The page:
Sunday, December 14, 2008

Women Concentrate on the Wrong Organ (too)

Fear is an interesting concept that I hope to explore more in the future.

In a 2005 study by Women's Health Research, over 1000 women were asked - which disease they feared the most. I was rather surprised they found the fear of Breast Cancer more than doubled Heart Disease. While Breast Cancer caused approximately 3% of the US deaths in 2005, over 22 percent have the most fear for the disease. On the other hand, heart disease accounts for 28.6 percent of diseases and only 9.7 percent consider their top fear!! I know the US society has placed a higher emphasis of breasts over heart, but I can't say I expected this.

Fear Rank

Disease Women's Most Feared Diseases

Cause of Death in Women


Cancer (unspecified) 24.00%



Breast Cancer 22.10%



Heart Disease 9.70%



HIV/AIDS 9.30%



Alzheimer’s Disease 4.60%



Ovarian Cancer 2.70%



Lung Cancer 2.40%



Diabetes 2.40%



Colon Cancer 1.60%



Stroke 1.20%



So what are the possible explanations for this?

High Incidence?

-While the mortality of breast cancer is low, there is a significant amount of women living and bravely battling the disease. On the other hand, the same can be said about heart disease.

Feeling of Control
-While risk factors such as diet, obesity, and hormones have been established, the cause for breast cancer can still be considered quite a mystery. So most women likely believe that she could develop BC and don't have the power to control it. The risk factors for heart disease - (diet, physical activity, smoking) are a bit more established, so women's feeling of control may be stronger for CHD.

Public Exposure
-Another explanation is that breast cancer has had stronger activists, fundraisers, and lobbyists that push the disease into the mainstream. The general wisdom may be that since Breast Cancer is getting the same or more ad time than Heart Disease - women's risk of death are great for BC.

Age of Disease
Women may believe that they are more likely to get Breast Cancer at a younger age than Heart Disease. According to SEER the median age of dianosis is 61, while the median age of death is 69. For heart disease the average age of a first heart attack is around 70 years old (though the disease can be caught at a much earlier stage).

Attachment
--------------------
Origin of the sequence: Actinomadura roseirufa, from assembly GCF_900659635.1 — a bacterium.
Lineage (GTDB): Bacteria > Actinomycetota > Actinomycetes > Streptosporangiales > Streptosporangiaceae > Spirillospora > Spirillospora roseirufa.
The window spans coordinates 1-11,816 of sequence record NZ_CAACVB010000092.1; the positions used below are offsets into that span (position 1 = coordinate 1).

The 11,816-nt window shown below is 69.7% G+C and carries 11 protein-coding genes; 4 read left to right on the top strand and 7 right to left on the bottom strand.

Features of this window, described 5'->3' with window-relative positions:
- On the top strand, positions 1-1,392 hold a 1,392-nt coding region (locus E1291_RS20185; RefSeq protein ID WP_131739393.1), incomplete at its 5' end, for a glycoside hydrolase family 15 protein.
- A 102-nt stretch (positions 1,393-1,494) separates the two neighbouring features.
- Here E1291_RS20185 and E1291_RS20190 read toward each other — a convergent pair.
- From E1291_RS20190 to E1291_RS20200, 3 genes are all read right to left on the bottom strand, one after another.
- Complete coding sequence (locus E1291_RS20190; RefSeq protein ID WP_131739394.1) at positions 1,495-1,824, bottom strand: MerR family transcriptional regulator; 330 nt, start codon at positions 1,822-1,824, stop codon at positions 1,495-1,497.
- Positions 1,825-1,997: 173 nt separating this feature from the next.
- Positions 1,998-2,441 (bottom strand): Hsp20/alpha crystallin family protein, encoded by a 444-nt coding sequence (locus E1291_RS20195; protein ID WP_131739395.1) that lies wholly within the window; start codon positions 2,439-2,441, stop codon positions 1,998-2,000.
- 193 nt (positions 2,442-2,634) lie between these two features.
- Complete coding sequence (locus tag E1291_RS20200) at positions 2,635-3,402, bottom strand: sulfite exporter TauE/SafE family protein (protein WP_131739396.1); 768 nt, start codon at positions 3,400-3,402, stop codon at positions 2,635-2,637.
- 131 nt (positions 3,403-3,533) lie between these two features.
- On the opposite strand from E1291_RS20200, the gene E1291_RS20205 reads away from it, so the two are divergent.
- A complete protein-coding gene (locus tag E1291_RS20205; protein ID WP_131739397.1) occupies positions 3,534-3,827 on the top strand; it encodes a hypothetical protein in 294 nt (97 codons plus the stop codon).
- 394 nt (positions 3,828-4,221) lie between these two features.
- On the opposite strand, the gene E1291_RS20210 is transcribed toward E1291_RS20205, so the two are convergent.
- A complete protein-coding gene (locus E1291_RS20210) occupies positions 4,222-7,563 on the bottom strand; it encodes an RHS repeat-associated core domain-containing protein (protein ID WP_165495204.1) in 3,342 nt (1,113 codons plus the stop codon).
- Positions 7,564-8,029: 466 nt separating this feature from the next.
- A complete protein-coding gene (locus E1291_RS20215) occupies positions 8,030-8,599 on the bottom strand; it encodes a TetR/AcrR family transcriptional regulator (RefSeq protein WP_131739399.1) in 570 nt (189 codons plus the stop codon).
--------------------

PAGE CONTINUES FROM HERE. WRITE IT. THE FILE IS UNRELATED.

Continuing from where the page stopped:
Women still believe it's a male disease
The stereotypical person with heart disease (at least in my mind) is an overweight, red faced guy in a suit. Women only comprise of about 25 percent of heart studies, and things like this need to change.

Heart disease kills about 8 times the women than Breast Cancer. The medical community needs to do a better job about expressing this risk. Maybe when people go to their primary doc, they should be asked this "what disease do you fear the most" question. Then the education can begin. Another idea is instead of counseling by doctor, people should have a "medical counclier" who discuss peoples risk of disease and what they can do for prevention. According to the Women's Heart fact sheet only 2 percent of the NIH budget is spent on prevention, and that is just flat out wrong .

2005 data from:
Women's Health Research

Women's Heart Fact Sheet


Demers said...

Lack of control would be my top choice for causing fear. Same reason people don't like flying on airplanes even though they are way safer than cars.

The other reasons you offer are good, too, such as publicity and age of disease onset / threat of losing a part of womanhood.

Do you think medical counselors would work? How do you propose such a system be set up? Where would the funding come from?

Are you suggesting that the NIH budget should be allocated according to death rates of diseases?

Dan said...

yeah the airplane analogy is a good one, it makes a lot of sense.

thinking about it a bit more, i think nurses could easily be used as medical counselors. Prevenative care should definetely be emphaized and talked about at length during a year check-up.

The NIH budget shouldn't be based just on the death rates of the disease. Of course other factors like Incidence, years of quality life lost, and potiential for improvement need to be taken into account. I'll get into that more with future posts.

Demers said...

I'd like nurses to do more than say, "you should" do this or "you should" do that. When the doctor told me to drink less, I told him, "you're right." But it wasn't anything I didn't already know, and my behavior didn't change until I decided I wanted to change it.